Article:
The Markets (as of market close August 14, 2020)
Stocks started the week mostly higher as investors anticipated additional virus stimulus relief. Value stocks, industrials, and energy shares outperformed mega-cap tech stocks last Monday. Of the benchmark indexes listed here, only the Nasdaq lost value. The S&P 500 closed the day 0.3% higher, marking the seventh consecutive day of positive returns. The Dow vaulted 1.3%, followed by the Russell 2000, which gained 1.0%. Treasury yields, crude oil, gold, and the dollar all climbed by the end of trading last Monday.
Tech stocks lost value again last Tuesday, dragging the major indexes down. Sectors including travel, automakers, financials, industrials, and energy posted solid gains. The Nasdaq fell the hardest, losing 1.7% on the day, followed by the S&P 500 (-0.8%), the Russell 2000 (-0.6%), and the Dow (-0.4%). The Global Dow (0.8%) advanced as did the dollar and Treasury yields. Crude oil prices fell by nearly 1.0%.
The S&P 500 continued to push higher last Wednesday, reaching a record high at one point, only to drop back by the end of the day. Nevertheless, large caps fared well as the S&P 500 closed up 1.4% while the Dow finished ahead 1.1%. Tech stocks rebounded, driving the Nasdaq up 2.1%. The small caps of the Russell 2000 closed 0.5% higher, and the Global Dow rose 1.1%.
For the first time in quite a while, weekly unemployment claims were below 1 million. That news wasn’t enough to motivate investors, as stocks tumbled last Thursday. Only the Nasdaq pushed slightly higher, gaining 0.3% on the day. The Dow dropped 0.3%, both the S&P 500 and the Russell 2000 fell 0.2%, and the Global Dow dipped 0.5%. Treasury yields spiked; crude oil and the dollar retreated. Energy, financials, real estate, and industrials had a rough day, while mega-cap and technology stocks fared well.
Equities closed last Friday on a sour note, tainting what was otherwise a solid week in the market. The S&P 500 fell less than 0.1% after nearing a record high during the day. The Dow inched ahead 0.1%, while the Nasdaq, the Russell 2000, and the Global Dow lost value. Utilities and health care led the decline while energy shares advanced. Several European nations and New Zealand have reported spikes in the number of reported virus cases. Investors are getting fewer positive vibes about a new round of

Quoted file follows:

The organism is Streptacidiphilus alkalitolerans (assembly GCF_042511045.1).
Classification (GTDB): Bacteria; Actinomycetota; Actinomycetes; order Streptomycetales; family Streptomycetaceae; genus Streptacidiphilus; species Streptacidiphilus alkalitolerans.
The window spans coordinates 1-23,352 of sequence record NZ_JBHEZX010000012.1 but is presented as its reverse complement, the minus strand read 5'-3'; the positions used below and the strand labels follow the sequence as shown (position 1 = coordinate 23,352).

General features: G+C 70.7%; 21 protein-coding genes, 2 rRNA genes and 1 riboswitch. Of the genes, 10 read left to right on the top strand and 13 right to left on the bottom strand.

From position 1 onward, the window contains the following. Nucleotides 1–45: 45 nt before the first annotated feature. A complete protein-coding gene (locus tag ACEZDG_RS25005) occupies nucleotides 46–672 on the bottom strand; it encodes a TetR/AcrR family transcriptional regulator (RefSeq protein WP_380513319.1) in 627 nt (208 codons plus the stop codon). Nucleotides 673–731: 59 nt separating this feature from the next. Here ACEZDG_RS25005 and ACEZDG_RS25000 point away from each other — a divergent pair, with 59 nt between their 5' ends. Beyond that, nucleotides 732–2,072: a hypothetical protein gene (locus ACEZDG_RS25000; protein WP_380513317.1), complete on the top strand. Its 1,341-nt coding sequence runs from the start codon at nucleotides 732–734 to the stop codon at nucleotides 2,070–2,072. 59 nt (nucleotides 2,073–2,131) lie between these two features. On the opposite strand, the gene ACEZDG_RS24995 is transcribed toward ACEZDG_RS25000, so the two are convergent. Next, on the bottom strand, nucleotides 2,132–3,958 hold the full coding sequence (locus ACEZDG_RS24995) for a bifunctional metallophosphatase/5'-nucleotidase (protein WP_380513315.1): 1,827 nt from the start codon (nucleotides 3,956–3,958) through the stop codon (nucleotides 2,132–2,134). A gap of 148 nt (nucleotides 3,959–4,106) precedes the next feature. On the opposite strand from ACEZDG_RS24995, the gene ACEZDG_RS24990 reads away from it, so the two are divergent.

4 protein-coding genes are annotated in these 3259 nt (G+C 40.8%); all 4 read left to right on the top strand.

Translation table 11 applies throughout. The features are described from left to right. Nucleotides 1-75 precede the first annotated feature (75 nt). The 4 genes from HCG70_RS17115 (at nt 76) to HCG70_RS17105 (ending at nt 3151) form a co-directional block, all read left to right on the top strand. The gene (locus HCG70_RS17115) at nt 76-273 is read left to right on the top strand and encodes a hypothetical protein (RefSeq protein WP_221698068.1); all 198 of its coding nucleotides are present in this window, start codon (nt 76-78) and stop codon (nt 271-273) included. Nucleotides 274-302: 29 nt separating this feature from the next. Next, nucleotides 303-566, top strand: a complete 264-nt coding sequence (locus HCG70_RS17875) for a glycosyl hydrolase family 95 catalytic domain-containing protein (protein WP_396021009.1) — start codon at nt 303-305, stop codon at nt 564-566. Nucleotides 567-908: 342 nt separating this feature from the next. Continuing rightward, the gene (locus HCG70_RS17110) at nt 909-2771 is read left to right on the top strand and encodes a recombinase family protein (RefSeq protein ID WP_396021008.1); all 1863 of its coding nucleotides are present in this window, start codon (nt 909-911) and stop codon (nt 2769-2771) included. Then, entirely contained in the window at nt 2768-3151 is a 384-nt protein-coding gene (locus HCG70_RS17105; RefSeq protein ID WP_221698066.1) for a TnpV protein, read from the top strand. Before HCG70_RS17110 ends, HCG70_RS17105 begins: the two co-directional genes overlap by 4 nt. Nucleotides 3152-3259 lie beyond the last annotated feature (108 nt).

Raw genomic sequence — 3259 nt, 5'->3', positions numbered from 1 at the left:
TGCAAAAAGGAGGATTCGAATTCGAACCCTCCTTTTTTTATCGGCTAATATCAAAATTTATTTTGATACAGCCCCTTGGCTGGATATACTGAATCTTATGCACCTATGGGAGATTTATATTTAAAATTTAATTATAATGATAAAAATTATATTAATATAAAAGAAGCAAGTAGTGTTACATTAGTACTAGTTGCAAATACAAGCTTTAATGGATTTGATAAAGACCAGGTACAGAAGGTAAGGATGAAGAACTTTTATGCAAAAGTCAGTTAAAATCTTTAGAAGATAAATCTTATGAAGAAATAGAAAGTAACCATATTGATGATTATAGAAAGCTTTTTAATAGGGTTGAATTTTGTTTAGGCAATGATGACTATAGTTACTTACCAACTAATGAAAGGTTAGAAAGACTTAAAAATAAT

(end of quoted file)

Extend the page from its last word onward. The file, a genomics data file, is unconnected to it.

virus-related stimulus coming before the end of the month. It appears that any financial help from Congress will have to wait until September.
Despite last Friday’s downturn, the market enjoyed another positive week of growth. Each of the benchmark indexes listed here posted gains, with the Dow and the Global Dow leading the way. Value stocks and industrials outperformed mega-techs for the week. Treasury yields surged as prices plunged, as consumer prices continued to climb following July gains in the Consumer Price Index, retail sales, and producer prices.
Crude oil prices ended the week at $42.18 per barrel by late Friday afternoon, up from the prior week’s price of $41.45. The price of gold (COMEX) dipped last week after nearly two months of weekly gains. Last Friday saw the price of gold close at $1,954.10, down from the prior week’s price of $2,041.30. The national average retail price for regular gasoline was $2.166 per gallon on August 17, $0.010 lower than the prior week’s price and $0.458 less than a year ago. For the full article click here:Winthrop Partners Weekly Update 8-17-2020
Thomas Saunders is the Managing Partner of Winthrop Partners. Prior to founding Winthrop Partners, Tom was Senior Vice President at what is now JP Morgan. His career includes senior and executive roles at Brown Brothers Harriman and First Niagara Bank, a top 25 Bank. Click here to contact Thomas Saunders about your investment and planning requirements.